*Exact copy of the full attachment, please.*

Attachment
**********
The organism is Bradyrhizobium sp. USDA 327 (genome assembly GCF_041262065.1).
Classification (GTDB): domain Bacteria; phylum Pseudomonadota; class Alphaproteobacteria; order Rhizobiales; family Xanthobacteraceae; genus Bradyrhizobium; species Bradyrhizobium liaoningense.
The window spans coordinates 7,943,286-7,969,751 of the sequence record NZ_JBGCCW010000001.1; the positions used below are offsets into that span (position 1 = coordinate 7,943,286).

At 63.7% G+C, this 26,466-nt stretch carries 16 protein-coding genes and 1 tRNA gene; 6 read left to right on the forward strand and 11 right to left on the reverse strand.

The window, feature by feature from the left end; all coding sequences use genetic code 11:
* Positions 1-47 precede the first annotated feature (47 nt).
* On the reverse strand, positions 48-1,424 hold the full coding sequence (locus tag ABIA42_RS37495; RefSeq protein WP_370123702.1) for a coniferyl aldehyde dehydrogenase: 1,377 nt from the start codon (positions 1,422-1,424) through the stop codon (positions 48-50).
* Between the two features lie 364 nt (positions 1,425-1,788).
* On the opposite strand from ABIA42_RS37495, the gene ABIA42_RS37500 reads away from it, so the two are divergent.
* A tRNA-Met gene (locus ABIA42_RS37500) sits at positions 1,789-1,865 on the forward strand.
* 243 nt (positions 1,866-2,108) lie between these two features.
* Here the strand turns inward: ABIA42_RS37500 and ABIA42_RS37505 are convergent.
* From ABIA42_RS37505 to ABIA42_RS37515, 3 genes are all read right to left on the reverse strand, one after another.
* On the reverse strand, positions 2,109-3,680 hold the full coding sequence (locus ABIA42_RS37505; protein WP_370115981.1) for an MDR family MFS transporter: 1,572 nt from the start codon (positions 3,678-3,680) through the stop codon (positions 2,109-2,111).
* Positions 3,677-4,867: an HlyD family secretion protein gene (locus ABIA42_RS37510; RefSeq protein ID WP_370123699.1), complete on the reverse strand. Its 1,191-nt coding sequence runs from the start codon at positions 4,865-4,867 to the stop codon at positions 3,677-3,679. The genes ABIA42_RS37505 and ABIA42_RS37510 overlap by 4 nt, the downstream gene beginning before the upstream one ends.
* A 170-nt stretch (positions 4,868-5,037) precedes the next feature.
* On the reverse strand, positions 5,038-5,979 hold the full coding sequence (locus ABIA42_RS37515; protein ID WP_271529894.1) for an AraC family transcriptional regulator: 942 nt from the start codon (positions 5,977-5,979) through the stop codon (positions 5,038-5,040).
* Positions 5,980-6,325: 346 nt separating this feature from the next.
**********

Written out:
The organism is Bradyrhizobium sp. USDA 327 (genome assembly GCF_041262065.1).
Classification (GTDB): domain Bacteria; phylum Pseudomonadota; class Alphaproteobacteria; order Rhizobiales; family Xanthobacteraceae; genus Bradyrhizobium; species Bradyrhizobium liaoningense.
The window spans coordinates 7,943,286-7,969,751 of the sequence record NZ_JBGCCW010000001.1; the positions used below are offsets into that span (position 1 = coordinate 7,943,286).

At 63.7% G+C, this 26,466-nt stretch carries 16 protein-coding genes and 1 tRNA gene; 6 read left to right on the forward strand and 11 right to left on the reverse strand.

The window, feature by feature from the left end; all coding sequences use genetic code 11:
* Positions 1-47 precede the first annotated feature (47 nt).
* On the reverse strand, positions 48-1,424 hold the full coding sequence (locus tag ABIA42_RS37495; RefSeq protein WP_370123702.1) for a coniferyl aldehyde dehydrogenase: 1,377 nt from the start codon (positions 1,422-1,424) through the stop codon (positions 48-50).
* Between the two features lie 364 nt (positions 1,425-1,788).
* On the opposite strand from ABIA42_RS37495, the gene ABIA42_RS37500 reads away from it, so the two are divergent.
* A tRNA-Met gene (locus ABIA42_RS37500) sits at positions 1,789-1,865 on the forward strand.
* 243 nt (positions 1,866-2,108) lie between these two features.
* Here the strand turns inward: ABIA42_RS37500 and ABIA42_RS37505 are convergent.
* From ABIA42_RS37505 to ABIA42_RS37515, 3 genes are all read right to left on the reverse strand, one after another.
* On the reverse strand, positions 2,109-3,680 hold the full coding sequence (locus ABIA42_RS37505; protein WP_370115981.1) for an MDR family MFS transporter: 1,572 nt from the start codon (positions 3,678-3,680) through the stop codon (positions 2,109-2,111).
* Positions 3,677-4,867: an HlyD family secretion protein gene (locus ABIA42_RS37510; RefSeq protein ID WP_370123699.1), complete on the reverse strand. Its 1,191-nt coding sequence runs from the start codon at positions 4,865-4,867 to the stop codon at positions 3,677-3,679. The genes ABIA42_RS37505 and ABIA42_RS37510 overlap by 4 nt, the downstream gene beginning before the upstream one ends.
* A 170-nt stretch (positions 4,868-5,037) precedes the next feature.
* On the reverse strand, positions 5,038-5,979 hold the full coding sequence (locus ABIA42_RS37515; protein ID WP_271529894.1) for an AraC family transcriptional regulator: 942 nt from the start codon (positions 5,977-5,979) through the stop codon (positions 5,038-5,040).
* Positions 5,980-6,325: 346 nt separating this feature from the next.